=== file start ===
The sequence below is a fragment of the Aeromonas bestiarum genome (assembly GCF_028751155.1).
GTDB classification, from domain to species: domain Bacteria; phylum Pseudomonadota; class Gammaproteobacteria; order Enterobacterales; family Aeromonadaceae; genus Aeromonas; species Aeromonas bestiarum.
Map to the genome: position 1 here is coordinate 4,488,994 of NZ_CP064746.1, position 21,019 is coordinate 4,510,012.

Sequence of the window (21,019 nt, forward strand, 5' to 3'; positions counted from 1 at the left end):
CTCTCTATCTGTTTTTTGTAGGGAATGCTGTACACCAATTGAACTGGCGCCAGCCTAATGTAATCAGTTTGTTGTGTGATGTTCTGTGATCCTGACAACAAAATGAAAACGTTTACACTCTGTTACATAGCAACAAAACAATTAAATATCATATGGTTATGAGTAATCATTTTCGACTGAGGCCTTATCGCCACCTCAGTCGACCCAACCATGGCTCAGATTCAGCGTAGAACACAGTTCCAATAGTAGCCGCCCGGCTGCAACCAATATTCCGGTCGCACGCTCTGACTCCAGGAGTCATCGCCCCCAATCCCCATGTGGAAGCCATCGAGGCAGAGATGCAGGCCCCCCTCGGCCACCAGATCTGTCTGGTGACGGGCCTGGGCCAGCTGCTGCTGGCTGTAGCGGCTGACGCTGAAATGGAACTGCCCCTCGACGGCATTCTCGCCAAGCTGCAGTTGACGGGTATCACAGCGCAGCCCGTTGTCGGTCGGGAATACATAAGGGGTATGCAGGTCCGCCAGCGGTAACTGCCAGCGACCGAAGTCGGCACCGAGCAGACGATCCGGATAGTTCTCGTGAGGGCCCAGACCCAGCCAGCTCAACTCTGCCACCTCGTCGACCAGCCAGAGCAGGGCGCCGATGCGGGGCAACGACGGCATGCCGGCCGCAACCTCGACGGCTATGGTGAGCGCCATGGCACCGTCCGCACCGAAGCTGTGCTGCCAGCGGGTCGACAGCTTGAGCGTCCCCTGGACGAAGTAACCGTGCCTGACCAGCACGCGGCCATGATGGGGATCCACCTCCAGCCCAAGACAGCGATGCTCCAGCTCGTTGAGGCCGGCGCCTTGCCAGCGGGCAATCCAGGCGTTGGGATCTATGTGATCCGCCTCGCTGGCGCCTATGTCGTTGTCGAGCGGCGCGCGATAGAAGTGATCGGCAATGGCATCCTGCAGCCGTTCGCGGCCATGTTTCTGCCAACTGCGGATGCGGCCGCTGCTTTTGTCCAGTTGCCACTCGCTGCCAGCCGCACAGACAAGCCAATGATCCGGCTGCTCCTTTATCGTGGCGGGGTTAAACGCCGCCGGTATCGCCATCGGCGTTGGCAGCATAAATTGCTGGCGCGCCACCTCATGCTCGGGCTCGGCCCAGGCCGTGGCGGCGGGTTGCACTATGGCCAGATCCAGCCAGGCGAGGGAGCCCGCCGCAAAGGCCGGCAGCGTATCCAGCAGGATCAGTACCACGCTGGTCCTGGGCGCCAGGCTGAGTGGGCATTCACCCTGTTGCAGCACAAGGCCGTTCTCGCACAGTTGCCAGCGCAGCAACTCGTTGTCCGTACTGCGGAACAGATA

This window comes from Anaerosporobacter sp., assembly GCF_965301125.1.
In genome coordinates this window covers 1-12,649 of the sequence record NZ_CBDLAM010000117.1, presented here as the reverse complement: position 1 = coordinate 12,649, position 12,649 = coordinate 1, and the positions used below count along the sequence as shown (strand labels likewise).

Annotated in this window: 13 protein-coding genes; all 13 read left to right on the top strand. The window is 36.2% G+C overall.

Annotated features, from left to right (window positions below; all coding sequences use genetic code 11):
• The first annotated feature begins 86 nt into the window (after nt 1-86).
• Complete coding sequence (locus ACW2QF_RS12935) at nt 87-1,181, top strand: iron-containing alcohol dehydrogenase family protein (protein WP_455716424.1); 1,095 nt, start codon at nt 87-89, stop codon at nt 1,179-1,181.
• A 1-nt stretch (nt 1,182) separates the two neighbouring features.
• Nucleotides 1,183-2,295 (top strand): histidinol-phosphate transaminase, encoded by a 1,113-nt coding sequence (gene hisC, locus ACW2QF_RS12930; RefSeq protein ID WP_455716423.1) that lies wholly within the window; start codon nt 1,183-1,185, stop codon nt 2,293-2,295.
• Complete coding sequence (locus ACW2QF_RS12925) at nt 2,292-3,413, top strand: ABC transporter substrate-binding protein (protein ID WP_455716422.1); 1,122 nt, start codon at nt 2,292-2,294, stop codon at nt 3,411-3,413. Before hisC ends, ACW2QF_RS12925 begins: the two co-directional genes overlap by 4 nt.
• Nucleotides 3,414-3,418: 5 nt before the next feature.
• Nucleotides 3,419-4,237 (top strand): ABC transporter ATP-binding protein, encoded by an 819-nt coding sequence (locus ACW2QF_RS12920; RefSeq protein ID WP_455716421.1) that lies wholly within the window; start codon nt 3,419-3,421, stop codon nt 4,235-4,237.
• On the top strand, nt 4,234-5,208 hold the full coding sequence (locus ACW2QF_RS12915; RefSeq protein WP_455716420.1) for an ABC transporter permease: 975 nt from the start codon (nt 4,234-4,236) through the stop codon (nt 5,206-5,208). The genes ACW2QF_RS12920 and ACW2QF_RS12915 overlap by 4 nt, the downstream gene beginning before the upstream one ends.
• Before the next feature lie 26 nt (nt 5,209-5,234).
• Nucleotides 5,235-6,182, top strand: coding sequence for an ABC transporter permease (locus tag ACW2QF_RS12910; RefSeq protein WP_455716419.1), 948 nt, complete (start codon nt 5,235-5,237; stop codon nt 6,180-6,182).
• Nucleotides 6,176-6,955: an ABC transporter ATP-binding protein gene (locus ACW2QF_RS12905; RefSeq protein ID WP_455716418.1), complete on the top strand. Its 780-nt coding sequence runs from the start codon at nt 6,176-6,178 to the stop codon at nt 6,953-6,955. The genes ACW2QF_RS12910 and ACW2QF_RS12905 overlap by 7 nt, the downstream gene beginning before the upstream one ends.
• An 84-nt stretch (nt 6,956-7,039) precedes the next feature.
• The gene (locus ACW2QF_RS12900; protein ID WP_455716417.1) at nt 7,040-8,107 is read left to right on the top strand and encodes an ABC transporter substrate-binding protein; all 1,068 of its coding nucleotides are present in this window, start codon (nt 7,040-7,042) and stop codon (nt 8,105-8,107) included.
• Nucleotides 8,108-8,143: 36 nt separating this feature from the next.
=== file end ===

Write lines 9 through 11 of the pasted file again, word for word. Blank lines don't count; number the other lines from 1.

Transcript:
Annotated features, from left to right (window positions below; all coding sequences use genetic code 11):
• The first annotated feature begins 86 nt into the window (after nt 1-86).
• Complete coding sequence (locus ACW2QF_RS12935) at nt 87-1,181, top strand: iron-containing alcohol dehydrogenase family protein (protein WP_455716424.1); 1,095 nt, start codon at nt 87-89, stop codon at nt 1,179-1,181.